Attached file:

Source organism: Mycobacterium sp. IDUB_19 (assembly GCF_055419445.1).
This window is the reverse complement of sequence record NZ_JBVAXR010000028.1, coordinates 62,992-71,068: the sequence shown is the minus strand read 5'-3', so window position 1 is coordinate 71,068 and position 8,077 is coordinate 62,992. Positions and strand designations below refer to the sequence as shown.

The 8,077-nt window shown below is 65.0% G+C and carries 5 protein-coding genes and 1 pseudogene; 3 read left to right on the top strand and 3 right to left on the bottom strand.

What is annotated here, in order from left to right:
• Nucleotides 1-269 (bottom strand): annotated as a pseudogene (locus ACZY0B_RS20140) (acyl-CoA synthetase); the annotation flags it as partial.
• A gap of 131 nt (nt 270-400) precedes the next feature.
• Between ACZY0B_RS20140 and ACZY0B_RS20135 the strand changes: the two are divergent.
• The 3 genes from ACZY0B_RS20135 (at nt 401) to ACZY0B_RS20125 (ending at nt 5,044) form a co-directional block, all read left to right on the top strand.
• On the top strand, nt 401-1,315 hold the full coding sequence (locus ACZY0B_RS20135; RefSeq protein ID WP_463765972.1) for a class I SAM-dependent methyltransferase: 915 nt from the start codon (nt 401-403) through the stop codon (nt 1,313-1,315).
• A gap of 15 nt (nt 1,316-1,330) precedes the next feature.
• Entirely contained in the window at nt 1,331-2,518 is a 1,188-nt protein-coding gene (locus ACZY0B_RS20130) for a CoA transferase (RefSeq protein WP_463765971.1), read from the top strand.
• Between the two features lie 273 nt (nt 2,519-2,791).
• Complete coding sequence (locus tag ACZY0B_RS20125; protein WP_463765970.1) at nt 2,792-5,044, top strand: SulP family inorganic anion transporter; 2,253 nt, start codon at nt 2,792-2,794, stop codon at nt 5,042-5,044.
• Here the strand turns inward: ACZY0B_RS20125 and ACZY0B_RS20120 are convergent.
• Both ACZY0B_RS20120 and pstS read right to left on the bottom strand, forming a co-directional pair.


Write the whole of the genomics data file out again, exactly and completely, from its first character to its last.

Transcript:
Source organism: Mycobacterium sp. IDUB_19 (assembly GCF_055419445.1).
This window is the reverse complement of sequence record NZ_JBVAXR010000028.1, coordinates 62,992-71,068: the sequence shown is the minus strand read 5'-3', so window position 1 is coordinate 71,068 and position 8,077 is coordinate 62,992. Positions and strand designations below refer to the sequence as shown.

The 8,077-nt window shown below is 65.0% G+C and carries 5 protein-coding genes and 1 pseudogene; 3 read left to right on the top strand and 3 right to left on the bottom strand.

What is annotated here, in order from left to right:
• Nucleotides 1-269 (bottom strand): annotated as a pseudogene (locus ACZY0B_RS20140) (acyl-CoA synthetase); the annotation flags it as partial.
• A gap of 131 nt (nt 270-400) precedes the next feature.
• Between ACZY0B_RS20140 and ACZY0B_RS20135 the strand changes: the two are divergent.
• The 3 genes from ACZY0B_RS20135 (at nt 401) to ACZY0B_RS20125 (ending at nt 5,044) form a co-directional block, all read left to right on the top strand.
• On the top strand, nt 401-1,315 hold the full coding sequence (locus ACZY0B_RS20135; RefSeq protein ID WP_463765972.1) for a class I SAM-dependent methyltransferase: 915 nt from the start codon (nt 401-403) through the stop codon (nt 1,313-1,315).
• A gap of 15 nt (nt 1,316-1,330) precedes the next feature.
• Entirely contained in the window at nt 1,331-2,518 is a 1,188-nt protein-coding gene (locus ACZY0B_RS20130) for a CoA transferase (RefSeq protein WP_463765971.1), read from the top strand.
• Between the two features lie 273 nt (nt 2,519-2,791).
• Complete coding sequence (locus tag ACZY0B_RS20125; protein WP_463765970.1) at nt 2,792-5,044, top strand: SulP family inorganic anion transporter; 2,253 nt, start codon at nt 2,792-2,794, stop codon at nt 5,042-5,044.
• Here the strand turns inward: ACZY0B_RS20125 and ACZY0B_RS20120 are convergent.
• Both ACZY0B_RS20120 and pstS read right to left on the bottom strand, forming a co-directional pair.